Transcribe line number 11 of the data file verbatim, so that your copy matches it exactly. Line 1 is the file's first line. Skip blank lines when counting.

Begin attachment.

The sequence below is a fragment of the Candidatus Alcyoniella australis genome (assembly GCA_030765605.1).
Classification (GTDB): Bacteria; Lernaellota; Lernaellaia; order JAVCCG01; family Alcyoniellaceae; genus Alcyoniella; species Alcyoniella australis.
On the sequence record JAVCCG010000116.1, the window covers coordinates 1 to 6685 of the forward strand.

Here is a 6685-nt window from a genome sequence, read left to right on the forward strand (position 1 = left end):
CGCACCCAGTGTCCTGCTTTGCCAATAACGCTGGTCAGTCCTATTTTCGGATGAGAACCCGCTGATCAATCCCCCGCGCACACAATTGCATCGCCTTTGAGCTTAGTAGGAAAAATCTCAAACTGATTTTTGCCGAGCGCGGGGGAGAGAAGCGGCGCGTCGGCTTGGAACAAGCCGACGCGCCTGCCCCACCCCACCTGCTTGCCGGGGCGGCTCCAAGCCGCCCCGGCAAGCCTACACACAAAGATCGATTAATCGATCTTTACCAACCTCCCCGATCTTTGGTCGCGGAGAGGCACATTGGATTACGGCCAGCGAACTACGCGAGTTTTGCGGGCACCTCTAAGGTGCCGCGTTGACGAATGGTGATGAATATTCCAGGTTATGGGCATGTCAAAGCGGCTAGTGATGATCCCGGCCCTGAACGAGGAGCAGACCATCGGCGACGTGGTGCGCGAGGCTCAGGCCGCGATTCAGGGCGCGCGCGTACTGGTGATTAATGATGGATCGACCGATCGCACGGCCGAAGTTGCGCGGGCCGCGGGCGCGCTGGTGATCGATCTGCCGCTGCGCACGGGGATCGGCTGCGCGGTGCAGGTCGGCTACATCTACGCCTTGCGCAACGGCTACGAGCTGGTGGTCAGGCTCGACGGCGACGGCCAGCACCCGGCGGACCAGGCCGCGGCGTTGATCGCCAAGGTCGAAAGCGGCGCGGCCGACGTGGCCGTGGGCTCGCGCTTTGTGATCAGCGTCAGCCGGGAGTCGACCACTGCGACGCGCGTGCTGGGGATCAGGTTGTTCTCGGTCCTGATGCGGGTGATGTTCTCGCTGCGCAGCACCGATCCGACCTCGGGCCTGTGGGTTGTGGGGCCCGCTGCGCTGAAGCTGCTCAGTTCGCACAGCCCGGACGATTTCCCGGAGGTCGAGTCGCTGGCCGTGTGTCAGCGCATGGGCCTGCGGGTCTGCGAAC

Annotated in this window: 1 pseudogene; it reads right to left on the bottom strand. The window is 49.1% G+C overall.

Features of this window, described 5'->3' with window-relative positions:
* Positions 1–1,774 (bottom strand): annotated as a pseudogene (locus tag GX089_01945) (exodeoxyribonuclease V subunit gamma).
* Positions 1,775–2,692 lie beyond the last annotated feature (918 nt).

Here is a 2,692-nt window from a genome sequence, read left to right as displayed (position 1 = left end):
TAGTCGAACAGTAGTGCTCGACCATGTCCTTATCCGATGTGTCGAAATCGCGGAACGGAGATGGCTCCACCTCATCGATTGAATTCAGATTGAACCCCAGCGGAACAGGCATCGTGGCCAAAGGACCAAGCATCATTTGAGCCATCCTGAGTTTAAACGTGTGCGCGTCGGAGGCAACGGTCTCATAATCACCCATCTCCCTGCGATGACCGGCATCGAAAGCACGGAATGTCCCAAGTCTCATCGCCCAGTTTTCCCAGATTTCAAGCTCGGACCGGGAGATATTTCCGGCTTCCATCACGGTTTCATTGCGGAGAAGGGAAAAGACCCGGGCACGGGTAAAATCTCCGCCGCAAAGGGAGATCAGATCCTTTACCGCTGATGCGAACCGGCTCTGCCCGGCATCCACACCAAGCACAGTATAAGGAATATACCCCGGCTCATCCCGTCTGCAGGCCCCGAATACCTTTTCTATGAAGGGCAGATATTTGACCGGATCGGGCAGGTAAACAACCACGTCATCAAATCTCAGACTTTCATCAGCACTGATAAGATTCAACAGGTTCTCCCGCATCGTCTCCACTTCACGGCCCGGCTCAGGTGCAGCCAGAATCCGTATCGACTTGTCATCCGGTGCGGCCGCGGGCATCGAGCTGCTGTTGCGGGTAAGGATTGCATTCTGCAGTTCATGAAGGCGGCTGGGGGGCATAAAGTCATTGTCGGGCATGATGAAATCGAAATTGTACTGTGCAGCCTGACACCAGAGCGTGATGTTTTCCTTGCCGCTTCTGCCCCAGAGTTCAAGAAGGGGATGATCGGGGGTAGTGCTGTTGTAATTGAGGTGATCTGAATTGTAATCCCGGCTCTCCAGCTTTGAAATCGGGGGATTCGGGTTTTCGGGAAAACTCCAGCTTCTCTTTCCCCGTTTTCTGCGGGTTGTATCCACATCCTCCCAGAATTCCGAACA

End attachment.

TAGTCGAACAGTAGTGCTCGACCATGTCCTTATCCGATGTGTCGAAATCGCGGAACGGAGATGGCTCCACCTCATCGATTGAATTCAGATTGAACCCCAGCGGAACAGGCATCGTGGCCAAAGGACCAAGCATCATTTGAGCCATCCTGAGTTTAAACGTGTGCGCGTCGGAGGCAACGGTCTCATAATCACCCATCTCCCTGCGATGACCGGCATCGAAAGCACGGAATGTCCCAAGTCTCATCGCCCAGTTTTCCCAGATTTCAAGCTCGGACCGGGAGATATTTCCGGCTTCCATCACGGTTTCATTGCGGAGAAGGGAAAAGACCCGGGCACGGGTAAAATCTCCGCCGCAAAGGGAGATCAGATCCTTTACCGCTGATGCGAACCGGCTCTGCCCGGCATCCACACCAAGCACAGTATAAGGAATATACCCCGGCTCATCCCGTCTGCAGGCCCCGAATACCTTTTCTATGAAGGGCAGATATTTGACCGGATCGGGCAGGTAAACAACCACGTCATCAAATCTCAGACTTTCATCAGCACTGATAAGATTCAACAGGTTCTCCCGCATCGTCTCCACTTCACGGCCCGGCTCAGGTGCAGCCAGAATCCGTATCGACTTGTCATCCGGTGCGGCCGCGGGCATCGAGCTGCTGTTGCGGGTAAGGATTGCATTCTGCAGTTCATGAAGGCGGCTGGGGGGCATAAAGTCATTGTCGGGCATGATGAAATCGAAATTGTACTGTGCAGCCTGACACCAGAGCGTGATGTTTTCCTTGCCGCTTCTGCCCCAGAGTTCAAGAAGGGGATGATCGGGGGTAGTGCTGTTGTAATTGAGGTGATCTGAATTGTAATCCCGGCTCTCCAGCTTTGAAATCGGGGGATTCGGGTTTTCGGGAAAACTCCAGCTTCTCTTTCCCCGTTTTCTGCGGGTTGTATCCACATCCTCCCAGAATTCCGAACA